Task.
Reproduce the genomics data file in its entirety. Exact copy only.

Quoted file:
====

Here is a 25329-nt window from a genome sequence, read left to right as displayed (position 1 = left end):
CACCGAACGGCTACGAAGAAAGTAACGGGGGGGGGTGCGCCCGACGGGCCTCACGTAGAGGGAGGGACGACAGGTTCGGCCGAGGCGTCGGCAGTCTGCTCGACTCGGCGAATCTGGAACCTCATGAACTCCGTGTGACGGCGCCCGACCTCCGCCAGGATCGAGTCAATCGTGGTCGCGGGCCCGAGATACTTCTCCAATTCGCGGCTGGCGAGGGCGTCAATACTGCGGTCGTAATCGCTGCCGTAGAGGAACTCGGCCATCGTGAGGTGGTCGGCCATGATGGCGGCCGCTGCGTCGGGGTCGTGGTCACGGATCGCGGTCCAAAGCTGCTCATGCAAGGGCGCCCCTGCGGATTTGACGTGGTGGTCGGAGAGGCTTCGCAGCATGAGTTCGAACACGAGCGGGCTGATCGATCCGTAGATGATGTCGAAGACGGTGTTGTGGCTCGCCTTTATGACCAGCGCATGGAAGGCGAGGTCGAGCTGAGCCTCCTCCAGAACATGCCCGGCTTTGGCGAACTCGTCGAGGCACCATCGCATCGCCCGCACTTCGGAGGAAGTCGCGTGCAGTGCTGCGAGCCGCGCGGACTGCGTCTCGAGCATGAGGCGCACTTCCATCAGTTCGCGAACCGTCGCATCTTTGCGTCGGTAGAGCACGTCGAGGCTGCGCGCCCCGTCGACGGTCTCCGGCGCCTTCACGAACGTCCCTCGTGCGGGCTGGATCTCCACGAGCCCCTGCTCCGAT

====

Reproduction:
Here is a 25329-nt window from a genome sequence, read left to right as displayed (position 1 = left end):
CACCGAACGGCTACGAAGAAAGTAACGGGGGGGGGTGCGCCCGACGGGCCTCACGTAGAGGGAGGGACGACAGGTTCGGCCGAGGCGTCGGCAGTCTGCTCGACTCGGCGAATCTGGAACCTCATGAACTCCGTGTGACGGCGCCCGACCTCCGCCAGGATCGAGTCAATCGTGGTCGCGGGCCCGAGATACTTCTCCAATTCGCGGCTGGCGAGGGCGTCAATACTGCGGTCGTAATCGCTGCCGTAGAGGAACTCGGCCATCGTGAGGTGGTCGGCCATGATGGCGGCCGCTGCGTCGGGGTCGTGGTCACGGATCGCGGTCCAAAGCTGCTCATGCAAGGGCGCCCCTGCGGATTTGACGTGGTGGTCGGAGAGGCTTCGCAGCATGAGTTCGAACACGAGCGGGCTGATCGATCCGTAGATGATGTCGAAGACGGTGTTGTGGCTCGCCTTTATGACCAGCGCATGGAAGGCGAGGTCGAGCTGAGCCTCCTCCAGAACATGCCCGGCTTTGGCGAACTCGTCGAGGCACCATCGCATCGCCCGCACTTCGGAGGAAGTCGCGTGCAGTGCTGCGAGCCGCGCGGACTGCGTCTCGAGCATGAGGCGCACTTCCATCAGTTCGCGAACCGTCGCATCTTTGCGTCGGTAGAGCACGTCGAGGCTGCGCGCCCCGTCGACGGTCTCCGGCGCCTTCACGAACGTCCCTCGTGCGGGCTGGATCTCCACGAGCCCCTGCTCCGAT